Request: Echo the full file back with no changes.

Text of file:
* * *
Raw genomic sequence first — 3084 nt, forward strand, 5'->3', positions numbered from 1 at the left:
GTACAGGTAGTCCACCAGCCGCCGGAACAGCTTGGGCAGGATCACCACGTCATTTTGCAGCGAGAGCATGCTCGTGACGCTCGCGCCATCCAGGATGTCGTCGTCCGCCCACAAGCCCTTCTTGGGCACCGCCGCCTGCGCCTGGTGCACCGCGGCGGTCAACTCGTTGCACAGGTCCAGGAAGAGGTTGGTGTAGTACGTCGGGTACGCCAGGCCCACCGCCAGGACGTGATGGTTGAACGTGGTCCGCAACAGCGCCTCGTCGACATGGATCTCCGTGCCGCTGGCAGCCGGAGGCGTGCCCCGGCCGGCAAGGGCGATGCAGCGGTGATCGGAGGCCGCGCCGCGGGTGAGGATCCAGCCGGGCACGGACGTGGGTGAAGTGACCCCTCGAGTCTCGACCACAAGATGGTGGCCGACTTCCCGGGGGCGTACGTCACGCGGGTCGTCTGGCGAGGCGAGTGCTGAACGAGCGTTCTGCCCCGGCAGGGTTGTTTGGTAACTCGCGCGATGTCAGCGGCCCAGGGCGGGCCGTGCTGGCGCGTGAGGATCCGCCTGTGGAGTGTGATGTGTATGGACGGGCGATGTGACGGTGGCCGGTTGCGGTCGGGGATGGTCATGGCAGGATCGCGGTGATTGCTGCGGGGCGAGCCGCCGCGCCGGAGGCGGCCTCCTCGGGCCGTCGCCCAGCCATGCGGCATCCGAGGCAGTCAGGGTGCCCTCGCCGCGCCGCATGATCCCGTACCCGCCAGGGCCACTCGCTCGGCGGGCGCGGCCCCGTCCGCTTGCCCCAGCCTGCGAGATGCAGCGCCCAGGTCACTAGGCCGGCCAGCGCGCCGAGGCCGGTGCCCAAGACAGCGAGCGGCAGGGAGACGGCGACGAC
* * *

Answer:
Raw genomic sequence first — 3084 nt, forward strand, 5'->3', positions numbered from 1 at the left:
GTACAGGTAGTCCACCAGCCGCCGGAACAGCTTGGGCAGGATCACCACGTCATTTTGCAGCGAGAGCATGCTCGTGACGCTCGCGCCATCCAGGATGTCGTCGTCCGCCCACAAGCCCTTCTTGGGCACCGCCGCCTGCGCCTGGTGCACCGCGGCGGTCAACTCGTTGCACAGGTCCAGGAAGAGGTTGGTGTAGTACGTCGGGTACGCCAGGCCCACCGCCAGGACGTGATGGTTGAACGTGGTCCGCAACAGCGCCTCGTCGACATGGATCTCCGTGCCGCTGGCAGCCGGAGGCGTGCCCCGGCCGGCAAGGGCGATGCAGCGGTGATCGGAGGCCGCGCCGCGGGTGAGGATCCAGCCGGGCACGGACGTGGGTGAAGTGACCCCTCGAGTCTCGACCACAAGATGGTGGCCGACTTCCCGGGGGCGTACGTCACGCGGGTCGTCTGGCGAGGCGAGTGCTGAACGAGCGTTCTGCCCCGGCAGGGTTGTTTGGTAACTCGCGCGATGTCAGCGGCCCAGGGCGGGCCGTGCTGGCGCGTGAGGATCCGCCTGTGGAGTGTGATGTGTATGGACGGGCGATGTGACGGTGGCCGGTTGCGGTCGGGGATGGTCATGGCAGGATCGCGGTGATTGCTGCGGGGCGAGCCGCCGCGCCGGAGGCGGCCTCCTCGGGCCGTCGCCCAGCCATGCGGCATCCGAGGCAGTCAGGGTGCCCTCGCCGCGCCGCATGATCCCGTACCCGCCAGGGCCACTCGCTCGGCGGGCGCGGCCCCGTCCGCTTGCCCCAGCCTGCGAGATGCAGCGCCCAGGTCACTAGGCCGGCCAGCGCGCCGAGGCCGGTGCCCAAGACAGCGAGCGGCAGGGAGACGGCGACGAC